Looking for the magic steps to having a yard that is the envy of all your neighbors?  We’ve got you covered!  Use our handy guide below for key steps each month to make sure your yard and landscape is healthy but beautiful.   Our convenient PDF version is also available for download here.

Please note these tips are for (Zone 7, Piedmont Triad area of NC).

JAN

  • Prune woody plants while dormant, including fruit trees, summer-blooming shrubs & vines. Select the strongest & most vigorous branches to remain. Prune out diseased & weak branches.
  • Fertilize acid-loving plants (Azalea, Rhododendron, Camellia, Holly, etc.). Follow label instructions.
  • Add a handful of lime to Crape Myrtles to prevent powdery mildew
  • Check winter mulch in beds & around trees. Replenish to 3” to 4” deep.
  • Prune berry bushes to encourage new growth & fruit production.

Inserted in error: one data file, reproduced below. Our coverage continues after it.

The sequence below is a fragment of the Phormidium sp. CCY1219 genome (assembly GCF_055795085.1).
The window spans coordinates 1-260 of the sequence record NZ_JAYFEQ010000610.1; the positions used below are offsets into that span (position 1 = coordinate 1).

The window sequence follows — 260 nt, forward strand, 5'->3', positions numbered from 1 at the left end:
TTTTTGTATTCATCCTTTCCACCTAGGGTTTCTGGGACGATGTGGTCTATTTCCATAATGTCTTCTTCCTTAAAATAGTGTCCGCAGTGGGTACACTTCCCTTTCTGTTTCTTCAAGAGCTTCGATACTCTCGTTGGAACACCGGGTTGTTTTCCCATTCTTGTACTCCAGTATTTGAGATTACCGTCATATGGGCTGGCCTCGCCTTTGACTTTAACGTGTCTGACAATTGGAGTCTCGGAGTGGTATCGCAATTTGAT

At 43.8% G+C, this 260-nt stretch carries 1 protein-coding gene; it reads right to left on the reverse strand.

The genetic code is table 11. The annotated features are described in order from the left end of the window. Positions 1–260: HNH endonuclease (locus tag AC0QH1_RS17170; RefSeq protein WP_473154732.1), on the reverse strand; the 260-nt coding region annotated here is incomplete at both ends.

• Deadhead pansies to encourage blooming.
  • After a winter storm, gently shake snow from evergreen branches & let icy covering melt naturally.
  • Can use leftover Christmas trees & wreaths as mulch (just cut off the branches & lay over beds), or leave intact & place where birds can use for protection.
  • Continue to water plant material if no significant rainfall, especially newly installed plants.
  • Cut back any remaining perennials.
  • Continue blowing leaves from bed areas.
  • Remember our feathered friends in this cold month….keep out food & plenty of fresh water.
  • Still a great time to plant B&B trees & shrubs, just remember to mulch well & water in thoroughly until established.
  • Replenish or replace mulch around trees, shrubs & in bed areas to a minimum depth of 3” to 4” for cold weather protection.
  • It’s a good time to take stock of your landscape equipment in preparation for the spring. Note which tools need maintenance or replacing & what new tools need to be purchased.
  • For icy patches avoid salt on walks & driveways near plant beds. It will damage the plant material. Sand or fireplace ash works as a good substitute.
  • Can use dormant oil spray on trunks & branches of fruit trees to kill over-wintering adult insects & their eggs. Follow label instructions.
  • Spray evergreens to control lace bugs, spider mites, scale & whiteflies. Follow label instructions.
  • Begin to work compost & lime into vegetable bed areas, in preparation for sowing seeds.